I saw how they were bowing to ego, too caught up in doing their version of spiritual work that gratified their ego, instead of doing spiritual work that served and honor the divine. And ironically, it was the actions of my non-spiritual friends that taught me the difference between living my Namaste and serving my ego through well-intentioned but misguided spiritual practices.
Acting From a Place of Love — I Bow to the Divine in You
Often, it was the quiet, non-spiritual ones who showed up for me. Whether it was texting that they were thinking of me, reading drafts of my book, sharing inspirational messages, bringing me tea, showing up at book signings, making introductions, carrying boxes, keeping me company at book fairs, sending random pictures of flamingos (or actual gifts with flamingos) and talking me off ledges. The quiet, non-assuming, not particularly spiritual ones, were the ones who showed up in a state of pure love, with hearts open, willing to listen, honor, and help in the ways that I actually needed help.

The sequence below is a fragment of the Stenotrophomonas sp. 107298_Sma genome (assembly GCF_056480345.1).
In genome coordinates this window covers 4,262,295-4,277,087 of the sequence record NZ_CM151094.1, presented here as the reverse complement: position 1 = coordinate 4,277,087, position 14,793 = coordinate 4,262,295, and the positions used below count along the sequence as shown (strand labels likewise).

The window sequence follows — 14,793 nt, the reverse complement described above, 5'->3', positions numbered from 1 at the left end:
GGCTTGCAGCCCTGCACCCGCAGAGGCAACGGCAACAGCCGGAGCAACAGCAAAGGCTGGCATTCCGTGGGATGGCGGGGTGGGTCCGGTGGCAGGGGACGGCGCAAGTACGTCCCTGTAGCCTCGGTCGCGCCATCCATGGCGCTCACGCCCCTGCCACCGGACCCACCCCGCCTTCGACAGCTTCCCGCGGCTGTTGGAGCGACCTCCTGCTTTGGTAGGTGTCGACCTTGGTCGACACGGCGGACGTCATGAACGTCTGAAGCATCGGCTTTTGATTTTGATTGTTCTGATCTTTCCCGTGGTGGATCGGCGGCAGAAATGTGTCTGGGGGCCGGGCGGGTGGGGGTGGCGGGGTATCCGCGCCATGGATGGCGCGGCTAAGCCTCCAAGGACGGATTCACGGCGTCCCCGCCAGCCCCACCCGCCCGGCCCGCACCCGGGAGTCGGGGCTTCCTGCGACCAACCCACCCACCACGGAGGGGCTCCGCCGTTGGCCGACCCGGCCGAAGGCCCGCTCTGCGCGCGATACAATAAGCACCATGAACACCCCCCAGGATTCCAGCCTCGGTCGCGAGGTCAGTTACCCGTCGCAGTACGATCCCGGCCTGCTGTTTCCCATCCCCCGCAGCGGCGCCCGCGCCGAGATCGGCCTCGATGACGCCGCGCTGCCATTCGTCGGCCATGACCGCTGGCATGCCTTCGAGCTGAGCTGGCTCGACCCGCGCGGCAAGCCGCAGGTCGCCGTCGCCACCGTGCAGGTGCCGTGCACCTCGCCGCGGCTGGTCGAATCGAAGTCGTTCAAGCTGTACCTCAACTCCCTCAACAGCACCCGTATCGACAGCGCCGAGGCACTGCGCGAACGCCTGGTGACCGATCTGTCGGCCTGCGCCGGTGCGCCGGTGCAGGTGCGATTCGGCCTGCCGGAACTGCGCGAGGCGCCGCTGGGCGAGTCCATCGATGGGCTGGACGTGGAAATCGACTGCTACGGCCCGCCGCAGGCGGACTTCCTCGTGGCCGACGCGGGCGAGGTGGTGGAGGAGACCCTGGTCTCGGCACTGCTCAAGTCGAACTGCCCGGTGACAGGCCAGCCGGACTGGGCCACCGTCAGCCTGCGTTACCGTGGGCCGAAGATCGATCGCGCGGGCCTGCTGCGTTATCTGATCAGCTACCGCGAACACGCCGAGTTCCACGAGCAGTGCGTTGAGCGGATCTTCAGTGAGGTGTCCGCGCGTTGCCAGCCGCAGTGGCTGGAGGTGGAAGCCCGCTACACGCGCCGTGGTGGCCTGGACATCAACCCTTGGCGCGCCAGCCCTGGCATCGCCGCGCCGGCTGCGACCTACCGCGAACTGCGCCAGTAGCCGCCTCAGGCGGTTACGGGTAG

It wasn’t about ego for them, or looking good, because there was no pretense to uphold. They merely showed up as humans, recognized what was just below the surface of my fractured and stressed out humanity, and bowed to all that was divine in me.
Their humanness fully enlivened the divine within them, connecting us all to something more than what we did, and reminded us how to be.
Do you see the subtle difference?
It wasn’t about “the book” or “my trauma” or “COVID-19” or “politics” or anything ever. It was about spirit, and listening from the heart, showing up when called, and connecting in our joint divinity.
Until we listen, and honor the true needs of those around us, we have no hope of living in a state of Namaste. Because in order to bow to what is divine in another, we have to see what is divine in another.
And most of the time, that which is truly needed, is not what we want to give.
Bowing to the Perfectly, Imperfect Process